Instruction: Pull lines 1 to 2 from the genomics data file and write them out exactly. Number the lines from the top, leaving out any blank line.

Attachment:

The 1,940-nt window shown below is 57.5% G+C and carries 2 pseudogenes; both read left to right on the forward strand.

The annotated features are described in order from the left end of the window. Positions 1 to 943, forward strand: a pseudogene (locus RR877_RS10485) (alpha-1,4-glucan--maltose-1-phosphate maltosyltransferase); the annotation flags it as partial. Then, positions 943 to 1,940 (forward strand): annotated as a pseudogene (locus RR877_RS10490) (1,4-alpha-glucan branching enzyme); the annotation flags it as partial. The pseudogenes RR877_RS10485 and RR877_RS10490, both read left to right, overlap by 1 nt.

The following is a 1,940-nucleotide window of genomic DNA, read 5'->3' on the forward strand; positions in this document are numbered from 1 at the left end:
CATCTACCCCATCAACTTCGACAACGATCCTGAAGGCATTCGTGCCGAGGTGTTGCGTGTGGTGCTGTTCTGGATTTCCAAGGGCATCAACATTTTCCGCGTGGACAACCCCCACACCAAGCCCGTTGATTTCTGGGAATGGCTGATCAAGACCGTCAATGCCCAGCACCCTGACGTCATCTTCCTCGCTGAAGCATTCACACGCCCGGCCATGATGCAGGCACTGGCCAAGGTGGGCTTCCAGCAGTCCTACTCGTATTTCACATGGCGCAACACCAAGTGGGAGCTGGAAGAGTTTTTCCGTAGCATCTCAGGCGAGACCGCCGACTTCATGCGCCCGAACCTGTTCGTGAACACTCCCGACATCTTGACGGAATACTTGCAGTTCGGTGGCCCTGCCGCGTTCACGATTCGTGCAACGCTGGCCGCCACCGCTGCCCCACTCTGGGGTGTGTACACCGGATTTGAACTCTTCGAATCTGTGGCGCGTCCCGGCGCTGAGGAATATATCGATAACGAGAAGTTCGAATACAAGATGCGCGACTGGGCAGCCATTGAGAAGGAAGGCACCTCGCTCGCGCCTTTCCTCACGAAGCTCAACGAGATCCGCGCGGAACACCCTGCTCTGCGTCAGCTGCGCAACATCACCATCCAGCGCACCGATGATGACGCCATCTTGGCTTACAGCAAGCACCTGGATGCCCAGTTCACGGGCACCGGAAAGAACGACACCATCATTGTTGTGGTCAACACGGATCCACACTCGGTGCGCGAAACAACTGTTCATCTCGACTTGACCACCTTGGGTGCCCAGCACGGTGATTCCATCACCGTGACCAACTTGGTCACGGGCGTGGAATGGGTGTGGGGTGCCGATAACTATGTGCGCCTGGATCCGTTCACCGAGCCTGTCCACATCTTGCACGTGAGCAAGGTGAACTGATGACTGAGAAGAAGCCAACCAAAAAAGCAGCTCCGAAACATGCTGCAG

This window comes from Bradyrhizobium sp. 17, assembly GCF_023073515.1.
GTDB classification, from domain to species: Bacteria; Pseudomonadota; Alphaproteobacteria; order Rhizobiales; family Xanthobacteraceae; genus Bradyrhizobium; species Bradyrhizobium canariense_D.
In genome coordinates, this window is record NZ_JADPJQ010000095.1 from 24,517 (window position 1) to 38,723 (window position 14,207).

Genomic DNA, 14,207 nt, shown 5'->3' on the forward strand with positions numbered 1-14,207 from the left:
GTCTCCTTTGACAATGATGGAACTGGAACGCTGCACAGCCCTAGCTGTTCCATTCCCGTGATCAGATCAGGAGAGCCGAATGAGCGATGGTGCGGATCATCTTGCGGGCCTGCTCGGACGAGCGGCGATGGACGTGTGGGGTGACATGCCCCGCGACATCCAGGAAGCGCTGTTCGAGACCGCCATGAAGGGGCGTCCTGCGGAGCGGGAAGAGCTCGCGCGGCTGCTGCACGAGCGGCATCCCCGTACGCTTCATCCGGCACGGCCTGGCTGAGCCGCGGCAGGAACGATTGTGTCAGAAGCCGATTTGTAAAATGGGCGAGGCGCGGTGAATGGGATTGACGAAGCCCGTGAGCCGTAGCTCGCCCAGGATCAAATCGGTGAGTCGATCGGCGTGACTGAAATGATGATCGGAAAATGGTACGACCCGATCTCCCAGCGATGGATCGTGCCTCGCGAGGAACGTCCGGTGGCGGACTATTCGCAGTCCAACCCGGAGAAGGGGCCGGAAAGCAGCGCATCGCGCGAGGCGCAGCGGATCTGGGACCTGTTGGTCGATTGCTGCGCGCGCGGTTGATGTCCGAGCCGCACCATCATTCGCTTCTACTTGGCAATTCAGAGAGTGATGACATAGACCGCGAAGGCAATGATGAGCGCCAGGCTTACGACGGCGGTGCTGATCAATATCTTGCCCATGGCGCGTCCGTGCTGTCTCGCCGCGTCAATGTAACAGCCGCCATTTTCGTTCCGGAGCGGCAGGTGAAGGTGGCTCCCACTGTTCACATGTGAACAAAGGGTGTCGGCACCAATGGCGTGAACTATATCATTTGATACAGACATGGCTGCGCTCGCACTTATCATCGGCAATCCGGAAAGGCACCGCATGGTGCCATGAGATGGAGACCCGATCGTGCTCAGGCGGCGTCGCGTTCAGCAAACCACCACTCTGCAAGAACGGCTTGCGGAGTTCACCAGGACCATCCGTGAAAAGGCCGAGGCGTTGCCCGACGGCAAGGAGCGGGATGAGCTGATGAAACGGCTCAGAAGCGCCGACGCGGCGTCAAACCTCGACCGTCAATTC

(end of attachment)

The 1,940-nt window shown below is 57.5% G+C and carries 2 pseudogenes; both read left to right on the forward strand.

The annotated features are described in order from the left end of the window. Positions 1 to 943, forward strand: a pseudogene (locus RR877_RS10485) (alpha-1,4-glucan--maltose-1-phosphate maltosyltransferase); the annotation flags it as partial. Then, positions 943 to 1,940 (forward strand): annotated as a pseudogene (locus RR877_RS10490) (1,4-alpha-glucan branching enzyme); the annotation flags it as partial. The pseudogenes RR877_RS10485 and RR877_RS10490, both read left to right, overlap by 1 nt.